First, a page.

MD: Another week, another young Park match. These really do help the guy's already stellar case as he's fascinating to watch here. First of all, tho3 ugh, this Konnan el Barbaro, being not the Konnan but instead some tree trunk like big lug, was kind of just there. It was funny towards the start of the segunda where he was jumping up and down to feed all of Kendo and Kendo Star's flourishes but with no life to it. He did take a crazy bump that we barely saw upside down into the chairs during the comeback so good for him there. He also had a pretty swank furry jacket, so that was something. Hombre Bala matched up well with Kendo Star to start, and may have been a central pairing though it was hard to tell.

Really, we're watching this for Park though, and he was paired with Kendo and the two of them meshed perfectly. Kendo was a guy who knew how to be theatrical, knew how to play to the crowd, knew how to come off like a Star, and he knew how to get the most out of a petulant bastard like Park. They were able to rope run and feed for each other and everything else, but they had a great bit where they just got in each other's face, escalating from stares to slaps to pushes to a dropkick from Kendo with Principe Island charging back in only to slump in a fit of unreleased angst. The beatdown was fine, but Principe was outside for a good chunk of it. I did like the double stretch they took the fall with, like a rudo version of la estrella. The comeback came when they were really laying it in on Kendo with a triple team and saw some big bumps like the one from Konnan. Finish was clever, as the refs were tied up with the other four doing some spots in the corner and Principe slipped in a brutal foul on Kendo. It got overturned post match but everything stayed chippy and hot. The Kendo vs Principe Island rivalry was prime for a hair match. Again, he was just so emotive and seething with upstart energy in these matches. It's crazy to think that he had most of the rest of his career as a mask and didn't lose a bit of the charisma.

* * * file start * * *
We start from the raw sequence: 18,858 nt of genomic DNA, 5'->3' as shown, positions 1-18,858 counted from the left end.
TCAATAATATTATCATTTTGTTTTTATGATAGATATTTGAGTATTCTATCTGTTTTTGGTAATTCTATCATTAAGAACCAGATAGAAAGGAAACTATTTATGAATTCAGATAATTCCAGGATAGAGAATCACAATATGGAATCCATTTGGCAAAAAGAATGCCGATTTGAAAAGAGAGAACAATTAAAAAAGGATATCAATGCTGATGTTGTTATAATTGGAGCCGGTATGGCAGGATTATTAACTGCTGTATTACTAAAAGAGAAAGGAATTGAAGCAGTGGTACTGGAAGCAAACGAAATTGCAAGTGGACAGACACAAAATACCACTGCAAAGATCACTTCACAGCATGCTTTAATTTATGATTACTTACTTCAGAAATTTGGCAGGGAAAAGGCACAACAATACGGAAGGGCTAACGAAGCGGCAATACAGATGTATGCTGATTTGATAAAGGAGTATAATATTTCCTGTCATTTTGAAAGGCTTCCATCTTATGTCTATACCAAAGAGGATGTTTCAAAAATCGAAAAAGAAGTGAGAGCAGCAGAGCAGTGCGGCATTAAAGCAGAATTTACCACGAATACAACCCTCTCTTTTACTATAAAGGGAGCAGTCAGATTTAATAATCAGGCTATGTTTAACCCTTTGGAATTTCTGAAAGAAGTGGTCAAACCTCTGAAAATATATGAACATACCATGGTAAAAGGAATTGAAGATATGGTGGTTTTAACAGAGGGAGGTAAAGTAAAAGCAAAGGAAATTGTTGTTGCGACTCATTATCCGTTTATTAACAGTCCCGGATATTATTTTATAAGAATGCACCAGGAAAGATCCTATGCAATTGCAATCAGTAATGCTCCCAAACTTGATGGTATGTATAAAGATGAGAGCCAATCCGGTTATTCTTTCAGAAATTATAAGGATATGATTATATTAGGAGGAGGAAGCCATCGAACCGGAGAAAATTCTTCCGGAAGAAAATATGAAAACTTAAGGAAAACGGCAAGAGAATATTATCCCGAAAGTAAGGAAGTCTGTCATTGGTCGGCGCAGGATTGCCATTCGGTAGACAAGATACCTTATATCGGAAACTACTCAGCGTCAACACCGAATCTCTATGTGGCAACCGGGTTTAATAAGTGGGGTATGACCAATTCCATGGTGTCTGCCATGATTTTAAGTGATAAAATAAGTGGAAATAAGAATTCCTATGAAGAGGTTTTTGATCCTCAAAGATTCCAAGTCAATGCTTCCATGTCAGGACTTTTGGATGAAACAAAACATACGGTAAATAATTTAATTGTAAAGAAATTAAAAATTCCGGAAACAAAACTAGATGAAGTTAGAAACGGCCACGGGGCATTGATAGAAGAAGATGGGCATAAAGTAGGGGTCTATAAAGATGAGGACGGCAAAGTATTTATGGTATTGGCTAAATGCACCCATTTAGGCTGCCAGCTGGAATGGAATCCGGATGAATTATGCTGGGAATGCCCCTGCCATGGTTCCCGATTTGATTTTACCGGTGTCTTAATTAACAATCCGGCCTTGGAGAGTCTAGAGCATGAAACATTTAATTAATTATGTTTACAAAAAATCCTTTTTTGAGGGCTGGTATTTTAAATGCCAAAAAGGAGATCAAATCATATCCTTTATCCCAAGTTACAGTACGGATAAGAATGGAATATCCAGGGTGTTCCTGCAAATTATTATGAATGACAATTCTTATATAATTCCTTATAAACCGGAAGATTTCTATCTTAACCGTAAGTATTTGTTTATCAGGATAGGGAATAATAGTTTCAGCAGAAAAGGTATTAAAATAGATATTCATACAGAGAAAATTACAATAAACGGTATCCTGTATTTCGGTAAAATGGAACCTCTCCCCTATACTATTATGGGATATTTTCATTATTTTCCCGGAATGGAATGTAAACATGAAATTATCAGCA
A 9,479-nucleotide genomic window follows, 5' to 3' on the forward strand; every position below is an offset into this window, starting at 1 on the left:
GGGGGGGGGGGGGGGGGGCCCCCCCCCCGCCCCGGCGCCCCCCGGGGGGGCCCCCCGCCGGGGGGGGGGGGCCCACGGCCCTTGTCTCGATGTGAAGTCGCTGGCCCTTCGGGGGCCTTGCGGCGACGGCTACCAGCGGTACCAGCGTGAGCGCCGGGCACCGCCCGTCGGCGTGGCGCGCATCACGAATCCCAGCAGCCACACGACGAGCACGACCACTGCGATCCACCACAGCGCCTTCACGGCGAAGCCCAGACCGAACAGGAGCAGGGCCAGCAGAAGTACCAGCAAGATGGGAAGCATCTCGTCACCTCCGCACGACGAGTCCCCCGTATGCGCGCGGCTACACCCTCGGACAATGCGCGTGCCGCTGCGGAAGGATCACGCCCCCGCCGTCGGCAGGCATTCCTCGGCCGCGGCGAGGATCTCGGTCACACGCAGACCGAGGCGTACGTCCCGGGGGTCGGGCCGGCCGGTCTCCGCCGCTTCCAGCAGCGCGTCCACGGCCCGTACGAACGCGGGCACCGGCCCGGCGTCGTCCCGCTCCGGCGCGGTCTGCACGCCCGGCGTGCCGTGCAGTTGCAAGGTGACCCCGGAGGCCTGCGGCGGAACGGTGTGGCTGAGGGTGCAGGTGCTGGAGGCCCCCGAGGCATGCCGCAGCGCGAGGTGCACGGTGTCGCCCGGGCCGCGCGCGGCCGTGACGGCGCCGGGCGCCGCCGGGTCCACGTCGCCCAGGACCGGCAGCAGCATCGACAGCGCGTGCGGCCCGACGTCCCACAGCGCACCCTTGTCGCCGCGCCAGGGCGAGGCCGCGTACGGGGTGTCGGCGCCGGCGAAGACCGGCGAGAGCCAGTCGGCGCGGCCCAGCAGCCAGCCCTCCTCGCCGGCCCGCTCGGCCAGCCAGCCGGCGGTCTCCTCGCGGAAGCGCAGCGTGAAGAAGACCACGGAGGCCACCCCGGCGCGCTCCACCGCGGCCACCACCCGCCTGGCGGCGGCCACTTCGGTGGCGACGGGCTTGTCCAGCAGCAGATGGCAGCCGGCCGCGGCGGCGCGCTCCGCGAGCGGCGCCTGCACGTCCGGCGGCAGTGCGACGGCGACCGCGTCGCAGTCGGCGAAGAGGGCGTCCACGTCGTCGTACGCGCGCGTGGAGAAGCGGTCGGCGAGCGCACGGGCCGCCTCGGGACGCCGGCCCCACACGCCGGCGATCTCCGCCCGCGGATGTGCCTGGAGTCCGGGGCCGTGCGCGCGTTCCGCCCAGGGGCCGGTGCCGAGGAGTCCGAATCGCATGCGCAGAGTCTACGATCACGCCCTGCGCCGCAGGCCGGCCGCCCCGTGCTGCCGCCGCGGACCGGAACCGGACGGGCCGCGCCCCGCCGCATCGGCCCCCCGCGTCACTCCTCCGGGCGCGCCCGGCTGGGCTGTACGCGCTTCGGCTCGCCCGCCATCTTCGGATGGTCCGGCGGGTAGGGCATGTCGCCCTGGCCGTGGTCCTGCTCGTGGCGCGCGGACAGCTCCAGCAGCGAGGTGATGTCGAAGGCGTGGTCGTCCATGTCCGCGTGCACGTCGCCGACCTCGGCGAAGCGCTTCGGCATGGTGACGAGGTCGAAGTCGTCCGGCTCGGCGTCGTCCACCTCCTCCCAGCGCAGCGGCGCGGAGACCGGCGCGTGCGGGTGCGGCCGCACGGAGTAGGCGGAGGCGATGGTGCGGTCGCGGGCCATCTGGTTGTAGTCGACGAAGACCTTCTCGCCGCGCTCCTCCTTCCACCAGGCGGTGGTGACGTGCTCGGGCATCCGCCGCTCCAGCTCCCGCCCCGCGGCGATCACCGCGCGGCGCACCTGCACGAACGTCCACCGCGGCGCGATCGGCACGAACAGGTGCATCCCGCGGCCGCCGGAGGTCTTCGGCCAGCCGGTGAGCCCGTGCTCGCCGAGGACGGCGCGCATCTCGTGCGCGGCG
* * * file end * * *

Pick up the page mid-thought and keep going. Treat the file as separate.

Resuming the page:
Masaaki Mochizuki/TARU/Takashi Okamura vs Masakazu Fukuda/Kamikaze/Hiroyoshi Kotsubo WYF 3/20/1997

SR: This was the first match between these 6 guys. All their matches are great, and this is in Korakuen Hall and feels especially wild because WYF fans hate the karate guys at this stage, so it feels ultra heated.  Match was pretty much the perfect mix of shootstyle and WAR-esque potatoes/scrappiness with that trademark WYF levels of unpolished, dirty fighting. Early goings were really good as WYF guys kept their opponents grounded in scrappy fashion. Even Kotsubo looked really good as he kept taking downs with explosive shooting takedowns, at one point even leading to both guys tumbling outside and brawling on the floor.  Kamikaze is impeccable in these matches, kicking people in the face, hammering a guy with punches and taunting the karatekas further. Fukuda also looked great - just hurling dudes with suplex that looked insanely forceful, and trying to crush peoples face with dropkicks and stomps. Buko Dojo guys started breaking out their kicks later and it's everything you can ask for. There's a pretty great dive sequence, Mochizuki flying at people with kicks, Buko guys breaking up pins and submissions with nasty kicks etc. Even the Kotsubo vs Taru matchup which is really shit on paper ends up being good. WYF was striking gold with  this feud in 1997, and I'm so happy we get the beginning of the feud, really heated and violent from the get go.

MD: As familiar as Sebastian is with this stuff, it's a stretch for me. It's good to stretch though. If this is new to you, here's a cheat sheet. On one side, Taru has the shinier black vest. Okamura has the mullet. And Mochizuki has the white letters on his back. On the other, Kotsubo has the singlet, and Kamikaze has the frosted tips for his hair. That's about all you need along those lines. What I love about this is that it seems to encompass just about every style of pro wrestling except for hiding the object. It's presented, more than anything else, as shoot-style adjacent, with a lot of strikes and struggles for holds, but the fact it's a six-man (and I love tag wrestling in this setting) forces pro wrestling nonsense on it right from the get go; I'm talking controlling in corners and coming in to break up holds or even to join them. You'll have guys rolling around on the mat or throwing kicks and then immediately Mochizuki will be training slaps with Kotsubo or doing dropkick/spin wheel kick spots where they crash into each other. It takes itself seriously and treats everything with weight and respect while still building up to over the top stuff before dragging it back down to more fundamentally sound grappling or sparring. Fukada will toss people around. Things will spill out to the floor. The crowd pops for just about every piece of impact. And it all builds to dives, top rope moves, and bombs. They're able to layer it throughout the match and put weight behind the impacts, underpinning it all with animosity, so it never quite feels like excess no matter how much they squeeze into twenty minutes.